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Important reminder: nitrous oxide (N2O) as a cause of functional vitamin B12 deficiency
  1. Abdullahi Elsheikh Mahgoub,
  2. Smit Sunil Deliwala and
  3. Ghassan Bachuwa
  1. Internal Medicine, Hurley Medical Center, Flint, Michigan, USA
  1. Correspondence to Dr Ghassan Bachuwa; gbachuw2{at}hurleymc.com

Abstract

A 32-year-old woman who misused multiple substances, including nitrous oxide (N2O), sought medical advice after she subacutely developed bilateral lower extremity weakness without a sensory level but with ataxia—her significant other developed similar symptoms with vitamin B12 deficiency due to N2O intake. Laboratory results revealed macrocytic anaemia despite normal B12 and folate levels, with serum markers pointing towards functional cobalamin deficiency. Spinal MRIs and cerebrospinal fluid analysis were unremarkable. Our patient was treated with vitamin B12 supplementation with an encouraging response.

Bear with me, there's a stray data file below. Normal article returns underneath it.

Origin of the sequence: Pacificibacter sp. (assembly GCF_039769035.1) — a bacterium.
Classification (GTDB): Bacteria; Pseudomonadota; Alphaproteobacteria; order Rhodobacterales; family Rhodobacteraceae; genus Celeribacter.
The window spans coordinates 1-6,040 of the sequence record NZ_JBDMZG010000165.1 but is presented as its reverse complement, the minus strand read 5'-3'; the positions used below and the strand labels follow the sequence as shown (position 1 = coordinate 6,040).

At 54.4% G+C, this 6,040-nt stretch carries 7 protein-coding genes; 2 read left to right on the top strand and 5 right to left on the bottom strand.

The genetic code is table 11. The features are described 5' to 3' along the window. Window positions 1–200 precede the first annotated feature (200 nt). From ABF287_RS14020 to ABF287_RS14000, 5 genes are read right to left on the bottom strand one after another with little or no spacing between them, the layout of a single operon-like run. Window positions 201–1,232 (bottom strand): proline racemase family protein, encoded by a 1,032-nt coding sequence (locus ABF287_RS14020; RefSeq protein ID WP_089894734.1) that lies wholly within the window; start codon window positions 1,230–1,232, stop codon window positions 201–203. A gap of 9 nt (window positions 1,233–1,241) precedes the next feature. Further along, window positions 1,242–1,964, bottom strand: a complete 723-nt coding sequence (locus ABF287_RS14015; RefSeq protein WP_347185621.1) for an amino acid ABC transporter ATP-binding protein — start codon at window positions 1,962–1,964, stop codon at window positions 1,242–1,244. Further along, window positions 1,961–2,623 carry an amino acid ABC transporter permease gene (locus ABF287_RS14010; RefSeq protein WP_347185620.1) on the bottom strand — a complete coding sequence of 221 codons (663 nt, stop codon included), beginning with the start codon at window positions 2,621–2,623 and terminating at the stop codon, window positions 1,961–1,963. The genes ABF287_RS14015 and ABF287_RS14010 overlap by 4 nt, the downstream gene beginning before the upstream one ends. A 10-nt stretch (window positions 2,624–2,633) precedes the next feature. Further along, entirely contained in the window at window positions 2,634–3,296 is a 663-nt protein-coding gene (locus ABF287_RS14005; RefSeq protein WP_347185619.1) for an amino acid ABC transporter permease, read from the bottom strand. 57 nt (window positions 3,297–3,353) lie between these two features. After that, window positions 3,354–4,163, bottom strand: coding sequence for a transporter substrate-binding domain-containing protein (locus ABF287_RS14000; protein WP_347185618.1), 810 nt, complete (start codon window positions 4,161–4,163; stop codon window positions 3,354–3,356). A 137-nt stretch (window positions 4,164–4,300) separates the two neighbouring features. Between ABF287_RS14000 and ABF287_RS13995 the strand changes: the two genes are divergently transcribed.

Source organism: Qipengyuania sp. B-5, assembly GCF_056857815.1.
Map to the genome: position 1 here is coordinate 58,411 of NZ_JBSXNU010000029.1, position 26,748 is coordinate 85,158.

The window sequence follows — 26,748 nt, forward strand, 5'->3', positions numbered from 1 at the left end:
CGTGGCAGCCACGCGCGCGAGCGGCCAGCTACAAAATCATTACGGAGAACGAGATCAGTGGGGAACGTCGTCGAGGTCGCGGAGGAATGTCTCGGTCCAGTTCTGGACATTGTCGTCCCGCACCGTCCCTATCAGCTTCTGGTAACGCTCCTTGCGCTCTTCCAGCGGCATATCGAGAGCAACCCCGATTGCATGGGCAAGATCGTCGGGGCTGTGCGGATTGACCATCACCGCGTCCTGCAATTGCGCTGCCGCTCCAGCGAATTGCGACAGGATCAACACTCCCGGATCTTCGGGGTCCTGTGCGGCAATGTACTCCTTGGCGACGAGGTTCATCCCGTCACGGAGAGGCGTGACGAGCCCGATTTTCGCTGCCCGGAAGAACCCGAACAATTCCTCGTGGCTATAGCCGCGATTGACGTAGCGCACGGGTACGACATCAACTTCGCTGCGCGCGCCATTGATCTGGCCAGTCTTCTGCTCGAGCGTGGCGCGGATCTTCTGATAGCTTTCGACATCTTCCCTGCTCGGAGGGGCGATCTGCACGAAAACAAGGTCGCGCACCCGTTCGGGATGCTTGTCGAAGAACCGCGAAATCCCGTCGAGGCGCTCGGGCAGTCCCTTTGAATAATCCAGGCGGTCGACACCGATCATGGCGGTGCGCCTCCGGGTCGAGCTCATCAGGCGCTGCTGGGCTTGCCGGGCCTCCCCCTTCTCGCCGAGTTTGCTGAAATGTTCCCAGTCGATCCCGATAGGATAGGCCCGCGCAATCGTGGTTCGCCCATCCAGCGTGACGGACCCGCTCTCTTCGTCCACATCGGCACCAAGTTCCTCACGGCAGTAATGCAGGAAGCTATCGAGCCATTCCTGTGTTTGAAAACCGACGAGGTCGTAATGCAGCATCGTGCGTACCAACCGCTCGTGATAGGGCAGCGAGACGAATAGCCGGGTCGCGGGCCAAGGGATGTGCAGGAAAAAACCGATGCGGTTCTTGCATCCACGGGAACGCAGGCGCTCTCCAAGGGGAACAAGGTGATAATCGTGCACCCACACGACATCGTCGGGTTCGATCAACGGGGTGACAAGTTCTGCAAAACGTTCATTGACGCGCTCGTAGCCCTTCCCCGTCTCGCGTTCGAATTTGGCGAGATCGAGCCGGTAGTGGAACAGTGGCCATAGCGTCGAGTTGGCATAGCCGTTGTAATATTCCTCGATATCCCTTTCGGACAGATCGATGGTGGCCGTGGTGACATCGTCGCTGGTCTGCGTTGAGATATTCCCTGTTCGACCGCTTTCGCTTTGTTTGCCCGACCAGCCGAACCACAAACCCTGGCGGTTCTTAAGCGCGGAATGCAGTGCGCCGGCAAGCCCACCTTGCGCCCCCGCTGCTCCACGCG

• neurology (drugs and medicines)
  • neurology
  • vitamins and supplements
  • drugs misuse (including addiction)

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Footnotes

  • Twitter @abadmahgoub, @smitdeliwalaMD

  • Contributors AEM: conception, design, draft and review. SSD: acquisition and review. GB: draft and review.

  • Funding The authors have not declared a specific grant for this research from any funding agency in the public, commercial or not-for-profit sectors.

  • Competing interests None declared.

  • Provenance and peer review Not commissioned; externally peer reviewed.

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